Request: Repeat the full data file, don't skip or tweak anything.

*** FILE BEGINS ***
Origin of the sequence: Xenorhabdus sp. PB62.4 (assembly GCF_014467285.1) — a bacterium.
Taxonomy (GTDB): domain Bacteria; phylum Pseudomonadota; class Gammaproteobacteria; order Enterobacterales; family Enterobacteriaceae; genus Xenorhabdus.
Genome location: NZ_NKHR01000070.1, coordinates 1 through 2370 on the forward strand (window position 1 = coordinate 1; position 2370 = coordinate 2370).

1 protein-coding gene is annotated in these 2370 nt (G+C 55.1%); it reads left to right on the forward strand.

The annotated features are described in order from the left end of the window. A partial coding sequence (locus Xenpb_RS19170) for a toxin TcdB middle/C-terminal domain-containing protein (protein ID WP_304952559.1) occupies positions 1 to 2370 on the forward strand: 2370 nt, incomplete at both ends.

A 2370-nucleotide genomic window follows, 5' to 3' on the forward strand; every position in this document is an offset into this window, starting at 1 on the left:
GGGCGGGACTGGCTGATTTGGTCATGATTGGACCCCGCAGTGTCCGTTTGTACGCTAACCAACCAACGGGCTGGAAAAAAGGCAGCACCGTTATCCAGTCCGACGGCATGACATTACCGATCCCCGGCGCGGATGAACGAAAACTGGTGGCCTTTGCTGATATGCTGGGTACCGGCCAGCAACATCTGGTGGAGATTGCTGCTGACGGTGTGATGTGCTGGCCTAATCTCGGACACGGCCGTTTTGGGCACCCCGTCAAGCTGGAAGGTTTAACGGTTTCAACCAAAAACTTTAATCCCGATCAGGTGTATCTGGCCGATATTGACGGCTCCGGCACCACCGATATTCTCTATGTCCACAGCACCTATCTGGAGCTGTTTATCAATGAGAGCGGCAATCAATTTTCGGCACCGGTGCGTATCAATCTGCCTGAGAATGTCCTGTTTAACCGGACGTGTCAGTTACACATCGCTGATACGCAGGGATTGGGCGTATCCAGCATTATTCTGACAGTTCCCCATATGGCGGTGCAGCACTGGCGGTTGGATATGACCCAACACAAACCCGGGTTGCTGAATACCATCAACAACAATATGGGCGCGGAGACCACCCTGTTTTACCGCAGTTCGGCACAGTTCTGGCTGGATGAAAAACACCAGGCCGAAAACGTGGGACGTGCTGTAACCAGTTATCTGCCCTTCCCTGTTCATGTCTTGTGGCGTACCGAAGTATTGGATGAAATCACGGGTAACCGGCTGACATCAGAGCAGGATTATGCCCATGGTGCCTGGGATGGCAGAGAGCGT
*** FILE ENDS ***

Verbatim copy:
Origin of the sequence: Xenorhabdus sp. PB62.4 (assembly GCF_014467285.1) — a bacterium.
Taxonomy (GTDB): domain Bacteria; phylum Pseudomonadota; class Gammaproteobacteria; order Enterobacterales; family Enterobacteriaceae; genus Xenorhabdus.
Genome location: NZ_NKHR01000070.1, coordinates 1 through 2370 on the forward strand (window position 1 = coordinate 1; position 2370 = coordinate 2370).

1 protein-coding gene is annotated in these 2370 nt (G+C 55.1%); it reads left to right on the forward strand.

The annotated features are described in order from the left end of the window. A partial coding sequence (locus Xenpb_RS19170) for a toxin TcdB middle/C-terminal domain-containing protein (protein ID WP_304952559.1) occupies positions 1 to 2370 on the forward strand: 2370 nt, incomplete at both ends.

A 2370-nucleotide genomic window follows, 5' to 3' on the forward strand; every position in this document is an offset into this window, starting at 1 on the left:
GGGCGGGACTGGCTGATTTGGTCATGATTGGACCCCGCAGTGTCCGTTTGTACGCTAACCAACCAACGGGCTGGAAAAAAGGCAGCACCGTTATCCAGTCCGACGGCATGACATTACCGATCCCCGGCGCGGATGAACGAAAACTGGTGGCCTTTGCTGATATGCTGGGTACCGGCCAGCAACATCTGGTGGAGATTGCTGCTGACGGTGTGATGTGCTGGCCTAATCTCGGACACGGCCGTTTTGGGCACCCCGTCAAGCTGGAAGGTTTAACGGTTTCAACCAAAAACTTTAATCCCGATCAGGTGTATCTGGCCGATATTGACGGCTCCGGCACCACCGATATTCTCTATGTCCACAGCACCTATCTGGAGCTGTTTATCAATGAGAGCGGCAATCAATTTTCGGCACCGGTGCGTATCAATCTGCCTGAGAATGTCCTGTTTAACCGGACGTGTCAGTTACACATCGCTGATACGCAGGGATTGGGCGTATCCAGCATTATTCTGACAGTTCCCCATATGGCGGTGCAGCACTGGCGGTTGGATATGACCCAACACAAACCCGGGTTGCTGAATACCATCAACAACAATATGGGCGCGGAGACCACCCTGTTTTACCGCAGTTCGGCACAGTTCTGGCTGGATGAAAAACACCAGGCCGAAAACGTGGGACGTGCTGTAACCAGTTATCTGCCCTTCCCTGTTCATGTCTTGTGGCGTACCGAAGTATTGGATGAAATCACGGGTAACCGGCTGACATCAGAGCAGGATTATGCCCATGGTGCCTGGGATGGCAGAGAGCGT